Resources for students and families affected by violence near schools

Here is some information about violence near schools and what help is available for teens and their families.

Where is this happening?

Homicides in Los Angeles County have been steadily decreasing since 2000, when 1,073 people were killed. But there were still 634 homicides throughout the county last year. Killings near high schools are common — there was at least one homicide recorded within a mile of about 9 of 10 campuses in the county in the last five years.

Most of the highly impacted schools are clustered around the 110 Freeway in South L.A., framed by the 10 and the 105 freeways.

Why are there so many homicides near these schools?

Police attribute most killings in some of the deadliest areas to gang violence. But that gang violence stems from generations of poverty that forces parents to work long hours to maintain financial stability, leaves schools in poorer areas with fewer resources and causes children to be more susceptible to the external pressure to join gangs, mental health professionals said.

How does this affect children?

The most direct impact occurs when teens are victims. About 1 in 15 people killed in L.A. County from 2014 to 2018 were 18 or younger.

Going to school in areas surrounded by homicide can affect students’ mental health and ability to concentrate and learn. Students may have known the person who died, been a classmate or passed tributes filled with posters, flowers and candles.

What resources do schools have?

California still lags behind many other states in per-pupil funding. L.A. Unified receives extra state dollars for high-need students, and last year approved a plan to direct more money to schools based on neighborhood health outcomes and other criteria, though homicide frequency was not included in the formula.

About 400 psychiatric social workers are in LAUSD schools or working on district programs, serving close to a half-million students. That doesn’t include therapists and social workers from outside organizations who also work with students.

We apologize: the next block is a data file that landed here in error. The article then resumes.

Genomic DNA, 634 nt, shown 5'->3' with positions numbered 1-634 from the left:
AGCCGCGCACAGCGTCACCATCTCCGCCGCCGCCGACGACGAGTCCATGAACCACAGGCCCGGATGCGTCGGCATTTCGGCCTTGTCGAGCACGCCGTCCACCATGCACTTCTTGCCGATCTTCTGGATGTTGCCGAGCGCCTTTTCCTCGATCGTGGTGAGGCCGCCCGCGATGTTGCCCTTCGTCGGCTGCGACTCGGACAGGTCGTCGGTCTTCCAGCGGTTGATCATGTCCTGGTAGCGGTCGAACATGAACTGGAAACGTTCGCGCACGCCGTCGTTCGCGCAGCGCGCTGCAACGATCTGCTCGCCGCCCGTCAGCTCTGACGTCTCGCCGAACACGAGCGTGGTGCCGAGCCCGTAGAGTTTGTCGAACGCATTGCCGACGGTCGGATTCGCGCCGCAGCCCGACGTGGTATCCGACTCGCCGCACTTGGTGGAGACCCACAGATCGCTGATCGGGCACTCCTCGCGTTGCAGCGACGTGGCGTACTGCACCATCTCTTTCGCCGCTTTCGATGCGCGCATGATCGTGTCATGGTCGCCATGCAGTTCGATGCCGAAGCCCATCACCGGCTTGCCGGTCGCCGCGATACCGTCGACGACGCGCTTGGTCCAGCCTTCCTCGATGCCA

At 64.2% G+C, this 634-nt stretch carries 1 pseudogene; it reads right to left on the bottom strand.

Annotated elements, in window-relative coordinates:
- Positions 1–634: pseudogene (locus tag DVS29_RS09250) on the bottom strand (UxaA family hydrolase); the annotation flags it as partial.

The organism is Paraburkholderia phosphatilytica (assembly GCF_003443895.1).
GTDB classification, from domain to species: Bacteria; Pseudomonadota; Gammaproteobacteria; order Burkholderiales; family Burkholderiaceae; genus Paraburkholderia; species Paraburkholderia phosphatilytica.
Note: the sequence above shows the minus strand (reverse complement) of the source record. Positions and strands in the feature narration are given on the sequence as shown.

There are also wellness centers attached to, or next to, some of the schools with the highest number of homicides, which provide physical and mental health services. Here is a list of those clinics.

Some schools partner with outside organizations such as Our House and Cedars-Sinai’s Share & Care program to provide grief counseling on campus.

Students who have experienced trauma can also receive a Wellness Check UP (WCU), which is “a brief mental health screening offered to targeted students with parent consent” at schools and wellness clinics, said Pia Escudero, L.A. Unified’s executive director for student health and human services. A psychiatric social worker screens for potential symptoms of trauma, depression, anxiety and/or post-traumatic stress disorder.

L.A. Unified has a list of mental health resources and programs available for parents or students

What about preventative measures?

Some preventive programs address conflicts without resorting to punishment, where students discuss their feelings about a range of topics.

The idea of “restorative justice” is that they learn to understand and express emotions, before something bad happens — and build resilience and skills to cope with conflict or grief.

As of last year, the district employed 65 program advisors, who are funded for two years. Schools must then find money in their own budgets to continue the program.

What about outside of school?

A number of outside organizations provide resources to students and their families, including Crime Survivors, which offers resource guides, and Loved Ones Victims Services, which offers counseling for people who have lost someone, mostly to homicide. Many organizations offer low- or no-cost services.

The L.A. County Bureau of Victim Services also helps with “crisis intervention; emergency assistance; counseling referrals; court escort and orientation; restitution assistance; returning of property; assistance with employers; and case status notification.”

[This story was originally published by the Los Angeles Times.]